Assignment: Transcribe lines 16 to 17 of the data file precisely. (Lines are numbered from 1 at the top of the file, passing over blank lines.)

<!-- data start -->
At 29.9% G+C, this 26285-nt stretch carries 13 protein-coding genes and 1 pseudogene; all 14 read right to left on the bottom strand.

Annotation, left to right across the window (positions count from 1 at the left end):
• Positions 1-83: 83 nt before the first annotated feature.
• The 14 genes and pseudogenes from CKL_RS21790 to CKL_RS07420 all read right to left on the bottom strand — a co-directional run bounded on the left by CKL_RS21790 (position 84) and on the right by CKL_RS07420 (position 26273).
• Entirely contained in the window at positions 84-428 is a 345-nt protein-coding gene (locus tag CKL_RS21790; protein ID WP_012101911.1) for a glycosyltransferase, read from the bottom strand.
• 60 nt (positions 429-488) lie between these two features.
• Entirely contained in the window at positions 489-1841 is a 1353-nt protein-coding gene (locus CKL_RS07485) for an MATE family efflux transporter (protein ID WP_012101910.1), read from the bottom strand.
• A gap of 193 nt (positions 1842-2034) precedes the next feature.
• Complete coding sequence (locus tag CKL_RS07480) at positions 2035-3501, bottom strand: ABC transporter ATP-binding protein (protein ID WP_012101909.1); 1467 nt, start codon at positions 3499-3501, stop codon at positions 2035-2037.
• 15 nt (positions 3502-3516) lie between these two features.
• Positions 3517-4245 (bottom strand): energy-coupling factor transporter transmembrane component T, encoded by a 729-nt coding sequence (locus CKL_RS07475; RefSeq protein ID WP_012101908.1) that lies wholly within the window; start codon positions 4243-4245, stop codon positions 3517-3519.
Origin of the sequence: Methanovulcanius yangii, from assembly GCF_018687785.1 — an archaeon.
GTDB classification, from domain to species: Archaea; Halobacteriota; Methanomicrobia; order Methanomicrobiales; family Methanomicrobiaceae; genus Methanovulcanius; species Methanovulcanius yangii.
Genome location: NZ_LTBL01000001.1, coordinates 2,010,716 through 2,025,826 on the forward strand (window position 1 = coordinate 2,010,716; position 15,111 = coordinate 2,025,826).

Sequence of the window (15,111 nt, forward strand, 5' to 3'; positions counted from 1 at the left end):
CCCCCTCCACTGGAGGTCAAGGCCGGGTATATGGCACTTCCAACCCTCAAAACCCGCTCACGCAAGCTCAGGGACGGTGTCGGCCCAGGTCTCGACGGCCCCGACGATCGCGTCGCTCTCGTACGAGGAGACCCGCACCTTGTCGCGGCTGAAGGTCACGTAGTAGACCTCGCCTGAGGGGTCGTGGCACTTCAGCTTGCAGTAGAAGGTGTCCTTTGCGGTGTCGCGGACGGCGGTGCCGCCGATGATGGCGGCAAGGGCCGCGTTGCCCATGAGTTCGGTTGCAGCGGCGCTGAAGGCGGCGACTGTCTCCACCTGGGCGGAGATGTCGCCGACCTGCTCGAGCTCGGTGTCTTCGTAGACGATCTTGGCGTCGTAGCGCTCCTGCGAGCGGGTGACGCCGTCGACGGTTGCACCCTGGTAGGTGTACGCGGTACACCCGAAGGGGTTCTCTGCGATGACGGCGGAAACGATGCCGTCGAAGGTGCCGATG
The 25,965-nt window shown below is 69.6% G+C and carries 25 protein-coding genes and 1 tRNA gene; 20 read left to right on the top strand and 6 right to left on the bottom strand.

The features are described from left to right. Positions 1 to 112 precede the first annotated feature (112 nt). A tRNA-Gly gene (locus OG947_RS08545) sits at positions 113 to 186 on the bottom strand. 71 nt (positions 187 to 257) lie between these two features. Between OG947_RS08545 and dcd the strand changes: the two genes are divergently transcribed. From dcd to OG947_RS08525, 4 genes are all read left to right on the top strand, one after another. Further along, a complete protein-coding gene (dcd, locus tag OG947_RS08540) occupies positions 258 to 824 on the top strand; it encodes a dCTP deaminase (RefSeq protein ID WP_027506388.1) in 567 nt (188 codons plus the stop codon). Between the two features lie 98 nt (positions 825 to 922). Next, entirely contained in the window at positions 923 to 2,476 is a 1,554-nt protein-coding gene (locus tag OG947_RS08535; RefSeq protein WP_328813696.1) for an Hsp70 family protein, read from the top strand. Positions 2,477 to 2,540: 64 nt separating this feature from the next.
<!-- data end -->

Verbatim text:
CCCCCTCCACTGGAGGTCAAGGCCGGGTATATGGCACTTCCAACCCTCAAAACCCGCTCACGCAAGCTCAGGGACGGTGTCGGCCCAGGTCTCGACGGCCCCGACGATCGCGTCGCTCTCGTACGAGGAGACCCGCACCTTGTCGCGGCTGAAGGTCACGTAGTAGACCTCGCCTGAGGGGTCGTGGCACTTCAGCTTGCAGTAGAAGGTGTCCTTTGCGGTGTCGCGGACGGCGGTGCCGCCGATGATGGCGGCAAGGGCCGCGTTGCCCATGAGTTCGGTTGCAGCGGCGCTGAAGGCGGCGACTGTCTCCACCTGGGCGGAGATGTCGCCGACCTGCTCGAGCTCGGTGTCTTCGTAGACGATCTTGGCGTCGTAGCGCTCCTGCGAGCGGGTGACGCCGTCGACGGTTGCACCCTGGTAGGTGTACGCGGTACACCCGAAGGGGTTCTCTGCGATGACGGCGGAAACGATGCCGTCGAAGGTGCCGATG
The 25,965-nt window shown below is 69.6% G+C and carries 25 protein-coding genes and 1 tRNA gene; 20 read left to right on the top strand and 6 right to left on the bottom strand.